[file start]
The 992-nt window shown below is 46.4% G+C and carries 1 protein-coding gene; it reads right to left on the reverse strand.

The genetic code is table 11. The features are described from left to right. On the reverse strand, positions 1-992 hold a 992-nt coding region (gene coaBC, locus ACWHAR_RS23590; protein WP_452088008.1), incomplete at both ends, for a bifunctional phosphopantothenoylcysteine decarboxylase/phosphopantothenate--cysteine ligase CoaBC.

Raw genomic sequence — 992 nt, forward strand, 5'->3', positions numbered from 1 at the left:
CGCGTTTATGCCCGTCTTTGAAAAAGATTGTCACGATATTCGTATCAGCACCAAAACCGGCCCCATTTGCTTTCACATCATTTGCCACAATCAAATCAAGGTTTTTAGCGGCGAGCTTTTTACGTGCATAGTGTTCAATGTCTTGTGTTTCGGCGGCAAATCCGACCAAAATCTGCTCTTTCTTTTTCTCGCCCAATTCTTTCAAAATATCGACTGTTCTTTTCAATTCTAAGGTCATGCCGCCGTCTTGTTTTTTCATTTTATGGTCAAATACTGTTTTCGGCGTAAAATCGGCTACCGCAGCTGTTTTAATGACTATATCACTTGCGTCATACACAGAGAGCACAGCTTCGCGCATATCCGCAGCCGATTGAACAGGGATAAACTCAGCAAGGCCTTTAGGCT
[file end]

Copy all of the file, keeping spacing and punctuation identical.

The 992-nt window shown below is 46.4% G+C and carries 1 protein-coding gene; it reads right to left on the reverse strand.

The genetic code is table 11. The features are described from left to right. On the reverse strand, positions 1-992 hold a 992-nt coding region (gene coaBC, locus ACWHAR_RS23590; protein WP_452088008.1), incomplete at both ends, for a bifunctional phosphopantothenoylcysteine decarboxylase/phosphopantothenate--cysteine ligase CoaBC.

Raw genomic sequence — 992 nt, forward strand, 5'->3', positions numbered from 1 at the left:
CGCGTTTATGCCCGTCTTTGAAAAAGATTGTCACGATATTCGTATCAGCACCAAAACCGGCCCCATTTGCTTTCACATCATTTGCCACAATCAAATCAAGGTTTTTAGCGGCGAGCTTTTTACGTGCATAGTGTTCAATGTCTTGTGTTTCGGCGGCAAATCCGACCAAAATCTGCTCTTTCTTTTTCTCGCCCAATTCTTTCAAAATATCGACTGTTCTTTTCAATTCTAAGGTCATGCCGCCGTCTTGTTTTTTCATTTTATGGTCAAATACTGTTTTCGGCGTAAAATCGGCTACCGCAGCTGTTTTAATGACTATATCACTTGCGTCATACACAGAGAGCACAGCTTCGCGCATATCCGCAGCCGATTGAACAGGGATAAACTCAGCAAGGCCTTTAGGCT